In People v. Valdez (1985) 175 Cal.App.3d 103 (Valdez), Valdez fired bullets at a person protected by bulletproof glass.
Valdez reviewed a number of authorities discussing the subject of "present ability" and the California Supreme Court quoted Valdez with approval as follows:
"'Nothing suggests this "present ability" element was incorporated into the common law to excuse defendants from the crime of assault where they have acquired the means to inflict serious injury and positioned themselves within striking distance merely because, unknown to them, external circumstances doom their attack to failure.
This proposition would make even less sense where a defendant has actually launched his attack--as in the present case--but failed only because of some unforeseen circumstance which made success impossible. Nor have we found any cases under the California law which compel this result.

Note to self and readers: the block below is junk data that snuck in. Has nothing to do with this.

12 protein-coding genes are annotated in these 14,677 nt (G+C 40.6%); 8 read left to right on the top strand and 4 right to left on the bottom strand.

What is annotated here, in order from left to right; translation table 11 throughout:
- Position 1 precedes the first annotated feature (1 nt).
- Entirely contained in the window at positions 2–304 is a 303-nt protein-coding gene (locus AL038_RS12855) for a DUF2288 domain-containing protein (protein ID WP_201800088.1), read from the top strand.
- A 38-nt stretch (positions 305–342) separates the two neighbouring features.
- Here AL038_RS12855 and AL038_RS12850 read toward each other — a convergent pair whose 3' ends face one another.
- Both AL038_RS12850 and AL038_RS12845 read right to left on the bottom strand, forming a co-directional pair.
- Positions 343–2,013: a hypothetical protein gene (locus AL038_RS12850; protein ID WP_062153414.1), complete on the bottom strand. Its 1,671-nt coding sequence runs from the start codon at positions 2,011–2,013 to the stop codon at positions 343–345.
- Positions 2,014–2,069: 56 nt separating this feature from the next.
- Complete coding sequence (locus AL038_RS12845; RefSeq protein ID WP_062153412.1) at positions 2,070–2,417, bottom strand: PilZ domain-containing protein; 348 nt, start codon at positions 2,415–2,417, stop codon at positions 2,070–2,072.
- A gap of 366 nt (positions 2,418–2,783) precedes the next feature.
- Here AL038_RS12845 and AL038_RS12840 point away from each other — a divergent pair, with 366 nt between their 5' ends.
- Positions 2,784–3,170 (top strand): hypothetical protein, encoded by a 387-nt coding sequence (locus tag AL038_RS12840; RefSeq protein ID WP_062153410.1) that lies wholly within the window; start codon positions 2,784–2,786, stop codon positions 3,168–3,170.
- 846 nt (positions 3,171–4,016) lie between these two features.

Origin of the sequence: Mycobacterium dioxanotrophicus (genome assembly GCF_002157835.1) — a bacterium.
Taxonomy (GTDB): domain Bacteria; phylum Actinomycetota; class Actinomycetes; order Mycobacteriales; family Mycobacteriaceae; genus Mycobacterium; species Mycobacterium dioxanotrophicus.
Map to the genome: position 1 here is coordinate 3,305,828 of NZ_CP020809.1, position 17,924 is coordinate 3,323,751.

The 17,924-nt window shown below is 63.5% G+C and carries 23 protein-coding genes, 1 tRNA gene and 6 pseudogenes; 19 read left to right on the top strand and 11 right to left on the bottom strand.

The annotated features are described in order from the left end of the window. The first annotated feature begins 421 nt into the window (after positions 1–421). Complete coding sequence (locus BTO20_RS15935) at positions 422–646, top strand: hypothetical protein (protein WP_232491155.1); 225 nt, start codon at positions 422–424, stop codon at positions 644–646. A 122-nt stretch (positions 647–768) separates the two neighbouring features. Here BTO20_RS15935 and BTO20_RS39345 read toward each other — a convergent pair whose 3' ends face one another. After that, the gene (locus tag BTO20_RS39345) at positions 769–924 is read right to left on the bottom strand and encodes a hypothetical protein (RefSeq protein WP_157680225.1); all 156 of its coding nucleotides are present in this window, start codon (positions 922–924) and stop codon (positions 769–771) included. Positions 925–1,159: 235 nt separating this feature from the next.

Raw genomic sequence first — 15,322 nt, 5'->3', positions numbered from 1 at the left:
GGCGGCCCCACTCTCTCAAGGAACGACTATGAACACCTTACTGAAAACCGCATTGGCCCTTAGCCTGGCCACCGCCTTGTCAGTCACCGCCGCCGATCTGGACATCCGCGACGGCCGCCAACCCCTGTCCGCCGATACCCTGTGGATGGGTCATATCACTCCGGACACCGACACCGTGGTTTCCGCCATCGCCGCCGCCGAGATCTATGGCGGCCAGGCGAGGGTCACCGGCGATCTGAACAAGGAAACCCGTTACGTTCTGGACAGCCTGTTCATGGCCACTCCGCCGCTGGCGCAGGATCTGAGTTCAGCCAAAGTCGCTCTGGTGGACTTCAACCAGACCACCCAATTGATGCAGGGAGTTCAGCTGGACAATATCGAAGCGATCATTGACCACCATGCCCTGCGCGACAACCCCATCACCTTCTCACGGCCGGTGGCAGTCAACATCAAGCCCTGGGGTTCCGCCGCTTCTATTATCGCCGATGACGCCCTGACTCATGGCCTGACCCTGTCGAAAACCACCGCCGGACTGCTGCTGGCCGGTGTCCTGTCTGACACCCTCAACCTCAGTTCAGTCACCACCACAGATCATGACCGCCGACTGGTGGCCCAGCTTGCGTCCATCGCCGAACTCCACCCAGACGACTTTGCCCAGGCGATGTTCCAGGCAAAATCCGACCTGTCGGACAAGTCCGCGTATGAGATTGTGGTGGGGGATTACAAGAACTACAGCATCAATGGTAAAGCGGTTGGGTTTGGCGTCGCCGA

The decisions holding a defendant lacks "present ability" when he tries to shoot someone with an unloaded gun or a toy pistol do not support any such proposition. In those situations, the defendant has simply failed to equip himself with the personal means to inflict serious injury even if he thought he had.'" (Chance, supra, 44 Cal.4th at p. 1174, quoting Valdez, supra, 175 Cal.App.3d at p. 112.)
"'Once a defendant has attained the means and location to strike immediately he has the "present ability to injure."
The fact an intended victim takes effective steps to avoid injury has never been held to negate this "present ability."'" (Chance, supra, 44 Cal.4th at p. 1174, quoting Valdez, supra, 175 Cal.App.3d at p. 113; see also People v. Craig (1991) 227 Cal.App.3d 644, 649-650 "if a third person prevents the assaultive blow from hitting its mark or the victim outmaneuvers the bullet with a timely duck, the defendant may be guilty of assault. on the other hand, if the defendant aims with a toy gun or attempts to poison with powdered sugar, there can be no criminal assault".)